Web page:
Last week the Supreme Court of Canada denied Weyerhaeuser’s leave to appeal the BC Court of Appeal decision in its salaried retiree benefits case. The original claim arose from Weyerhaeuser’s unilateral reduction of retiree benefits and is reviewed in an earlier article.
In an effort to save money, Weyerhaeuser reduced by half, and froze its premium contributions, toward provincial and private medical benefits for certain retirees and their dependents. The Company said that its contributions had been discretionary, gratuitous, and not part of guaranteed employee compensation. A small group of retirees argued that they had a contractual right to fully-funded medical benefits as a term of their employment, a right which vested at the time of their retirement.
At the trial level, the trial judge ultimately concluded that Weyerhaeuser could not unilaterally reduce its contributions to fund retiree health insurance because that obligation was a term of employment. This finding was upheld by the BC Court of Appeal. The decision of the British Columbia Court of Appeal was appealed to the Supreme Court of Canada, which has now denied leave to appeal.
The outcome in the Weyerhaeuser case is not substantially different from the recent GM Canada decision which we reviewed in an earlier article. That Ontario case, which is now under appeal, involved a class action by GM salaried retirees against the automobile manufacturer because it unilaterally reduced retiree life insurance and healthcare benefits.
In that case, the trial judge found that documentation about GM’s right to alter core benefits after retirement was vague and, taken as a whole, created a reasonable expectation that those benefits would remain available to retirees for life. The notable difference in the case is that GM was partially successful with respect to the unilateral reduction of certain retired executive benefits which were in addition to core benefits enjoyed by all retired salaried employees. In finding for GM on that issue, the trial judge noted that GM’s communications with executives had consistently reserved to GM the right to alter or eliminate the additional executive benefits. In fact, retiring executives had been required to acknowledge, in writing, that the additional benefits granted to them were not guaranteed and could be reduced or eliminated even after retirement.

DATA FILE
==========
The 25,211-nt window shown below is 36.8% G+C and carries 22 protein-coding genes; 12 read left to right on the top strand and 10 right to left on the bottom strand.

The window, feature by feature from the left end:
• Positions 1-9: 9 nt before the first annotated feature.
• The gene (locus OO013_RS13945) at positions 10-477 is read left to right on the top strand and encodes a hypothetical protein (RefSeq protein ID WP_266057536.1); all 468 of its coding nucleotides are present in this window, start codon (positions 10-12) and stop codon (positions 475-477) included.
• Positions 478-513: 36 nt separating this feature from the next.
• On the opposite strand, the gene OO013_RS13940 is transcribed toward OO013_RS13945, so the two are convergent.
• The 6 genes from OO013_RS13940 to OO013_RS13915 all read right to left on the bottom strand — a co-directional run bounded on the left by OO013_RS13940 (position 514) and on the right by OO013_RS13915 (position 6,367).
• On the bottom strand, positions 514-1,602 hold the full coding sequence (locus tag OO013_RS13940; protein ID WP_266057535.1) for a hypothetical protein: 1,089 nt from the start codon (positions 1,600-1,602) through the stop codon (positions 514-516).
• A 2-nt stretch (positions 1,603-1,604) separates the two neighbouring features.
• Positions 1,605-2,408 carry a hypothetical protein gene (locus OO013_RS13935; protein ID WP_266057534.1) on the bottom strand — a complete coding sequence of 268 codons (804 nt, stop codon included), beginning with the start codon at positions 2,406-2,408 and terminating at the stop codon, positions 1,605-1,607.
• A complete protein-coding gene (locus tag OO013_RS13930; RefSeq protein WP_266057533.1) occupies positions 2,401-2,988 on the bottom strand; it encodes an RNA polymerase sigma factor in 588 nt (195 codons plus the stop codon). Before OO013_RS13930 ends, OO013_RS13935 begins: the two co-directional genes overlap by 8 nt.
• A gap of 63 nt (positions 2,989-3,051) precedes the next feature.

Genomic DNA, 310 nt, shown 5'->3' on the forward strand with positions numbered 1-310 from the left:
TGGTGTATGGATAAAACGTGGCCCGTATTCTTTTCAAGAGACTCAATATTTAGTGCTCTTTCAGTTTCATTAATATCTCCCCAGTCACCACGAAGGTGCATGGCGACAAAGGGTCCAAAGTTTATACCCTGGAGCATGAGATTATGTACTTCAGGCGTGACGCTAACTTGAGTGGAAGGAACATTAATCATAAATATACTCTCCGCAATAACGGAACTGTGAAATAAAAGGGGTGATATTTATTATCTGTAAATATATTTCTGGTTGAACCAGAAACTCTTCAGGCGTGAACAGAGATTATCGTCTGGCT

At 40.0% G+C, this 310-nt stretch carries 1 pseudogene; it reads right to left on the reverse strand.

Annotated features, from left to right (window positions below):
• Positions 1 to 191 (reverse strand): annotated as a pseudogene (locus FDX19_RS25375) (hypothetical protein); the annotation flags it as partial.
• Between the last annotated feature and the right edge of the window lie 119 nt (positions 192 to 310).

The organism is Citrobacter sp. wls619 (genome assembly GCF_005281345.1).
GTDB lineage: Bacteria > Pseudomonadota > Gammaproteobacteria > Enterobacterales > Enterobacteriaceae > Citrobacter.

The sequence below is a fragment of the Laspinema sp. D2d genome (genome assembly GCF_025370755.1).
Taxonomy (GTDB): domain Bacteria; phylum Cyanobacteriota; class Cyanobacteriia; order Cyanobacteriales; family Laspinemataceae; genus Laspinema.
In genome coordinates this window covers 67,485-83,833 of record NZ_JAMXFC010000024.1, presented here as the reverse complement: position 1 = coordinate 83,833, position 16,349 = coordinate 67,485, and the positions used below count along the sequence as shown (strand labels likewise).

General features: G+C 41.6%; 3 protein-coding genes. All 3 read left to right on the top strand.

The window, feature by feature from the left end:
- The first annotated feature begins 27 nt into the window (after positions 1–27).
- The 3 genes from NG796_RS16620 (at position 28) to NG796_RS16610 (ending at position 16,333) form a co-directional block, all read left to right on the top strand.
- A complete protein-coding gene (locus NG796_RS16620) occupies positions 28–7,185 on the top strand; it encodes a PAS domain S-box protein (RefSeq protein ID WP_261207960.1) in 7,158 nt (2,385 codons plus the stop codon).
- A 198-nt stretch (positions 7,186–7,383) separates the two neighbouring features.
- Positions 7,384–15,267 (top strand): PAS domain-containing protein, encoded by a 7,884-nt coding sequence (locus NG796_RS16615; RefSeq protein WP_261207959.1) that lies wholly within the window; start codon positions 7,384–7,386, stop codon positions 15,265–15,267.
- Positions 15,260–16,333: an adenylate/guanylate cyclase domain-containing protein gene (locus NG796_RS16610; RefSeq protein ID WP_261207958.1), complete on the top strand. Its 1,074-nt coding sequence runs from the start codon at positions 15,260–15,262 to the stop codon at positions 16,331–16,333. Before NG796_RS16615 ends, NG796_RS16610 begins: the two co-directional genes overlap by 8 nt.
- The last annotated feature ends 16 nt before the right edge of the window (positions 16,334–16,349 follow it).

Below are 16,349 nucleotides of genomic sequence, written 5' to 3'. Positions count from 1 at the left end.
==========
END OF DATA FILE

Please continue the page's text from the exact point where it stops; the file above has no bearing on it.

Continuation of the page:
Employers seeking to unilaterally alter, reduce or terminate retiree health and welfare benefits must ensure they have a clear contractual right to do so before proceeding. It is equally important for employers establishing new benefit programs to ensure that their communications clearly reserve the right to alter, reduce or terminate the benefits in the future, both during employment and following retirement.
These recent court decisions serve as reminders to employers of the importance of written policies and employee communications in the area of employment benefits. Clear, consistent, concise and precise documentation and communications are the key to reducing risks and increasing flexibility in this important component of Workplace Law.